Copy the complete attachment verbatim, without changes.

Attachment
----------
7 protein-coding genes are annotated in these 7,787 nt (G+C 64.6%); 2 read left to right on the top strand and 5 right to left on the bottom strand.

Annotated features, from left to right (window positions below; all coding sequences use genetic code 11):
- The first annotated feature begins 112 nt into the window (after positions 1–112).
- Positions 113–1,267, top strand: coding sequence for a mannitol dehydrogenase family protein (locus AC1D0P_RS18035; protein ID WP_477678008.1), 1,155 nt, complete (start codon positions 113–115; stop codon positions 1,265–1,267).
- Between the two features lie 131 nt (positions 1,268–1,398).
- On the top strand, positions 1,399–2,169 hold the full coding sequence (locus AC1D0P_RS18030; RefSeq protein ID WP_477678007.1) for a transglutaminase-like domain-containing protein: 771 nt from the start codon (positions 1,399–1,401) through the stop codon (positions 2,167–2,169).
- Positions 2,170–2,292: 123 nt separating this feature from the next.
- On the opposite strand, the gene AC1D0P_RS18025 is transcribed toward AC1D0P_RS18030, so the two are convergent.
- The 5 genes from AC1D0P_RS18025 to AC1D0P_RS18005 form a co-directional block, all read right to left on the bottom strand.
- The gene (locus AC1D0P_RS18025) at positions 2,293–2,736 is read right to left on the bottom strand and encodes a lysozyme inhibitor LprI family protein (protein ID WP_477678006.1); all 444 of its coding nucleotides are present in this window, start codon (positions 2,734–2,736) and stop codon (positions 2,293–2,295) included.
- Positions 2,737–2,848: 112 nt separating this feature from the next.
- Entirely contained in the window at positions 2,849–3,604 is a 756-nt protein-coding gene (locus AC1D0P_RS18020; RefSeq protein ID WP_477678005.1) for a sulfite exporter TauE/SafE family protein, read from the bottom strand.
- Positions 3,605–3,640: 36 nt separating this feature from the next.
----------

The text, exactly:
7 protein-coding genes are annotated in these 7,787 nt (G+C 64.6%); 2 read left to right on the top strand and 5 right to left on the bottom strand.

Annotated features, from left to right (window positions below; all coding sequences use genetic code 11):
- The first annotated feature begins 112 nt into the window (after positions 1–112).
- Positions 113–1,267, top strand: coding sequence for a mannitol dehydrogenase family protein (locus AC1D0P_RS18035; protein ID WP_477678008.1), 1,155 nt, complete (start codon positions 113–115; stop codon positions 1,265–1,267).
- Between the two features lie 131 nt (positions 1,268–1,398).
- On the top strand, positions 1,399–2,169 hold the full coding sequence (locus AC1D0P_RS18030; RefSeq protein ID WP_477678007.1) for a transglutaminase-like domain-containing protein: 771 nt from the start codon (positions 1,399–1,401) through the stop codon (positions 2,167–2,169).
- Positions 2,170–2,292: 123 nt separating this feature from the next.
- On the opposite strand, the gene AC1D0P_RS18025 is transcribed toward AC1D0P_RS18030, so the two are convergent.
- The 5 genes from AC1D0P_RS18025 to AC1D0P_RS18005 form a co-directional block, all read right to left on the bottom strand.
- The gene (locus AC1D0P_RS18025) at positions 2,293–2,736 is read right to left on the bottom strand and encodes a lysozyme inhibitor LprI family protein (protein ID WP_477678006.1); all 444 of its coding nucleotides are present in this window, start codon (positions 2,734–2,736) and stop codon (positions 2,293–2,295) included.
- Positions 2,737–2,848: 112 nt separating this feature from the next.
- Entirely contained in the window at positions 2,849–3,604 is a 756-nt protein-coding gene (locus AC1D0P_RS18020; RefSeq protein ID WP_477678005.1) for a sulfite exporter TauE/SafE family protein, read from the bottom strand.
- Positions 3,605–3,640: 36 nt separating this feature from the next.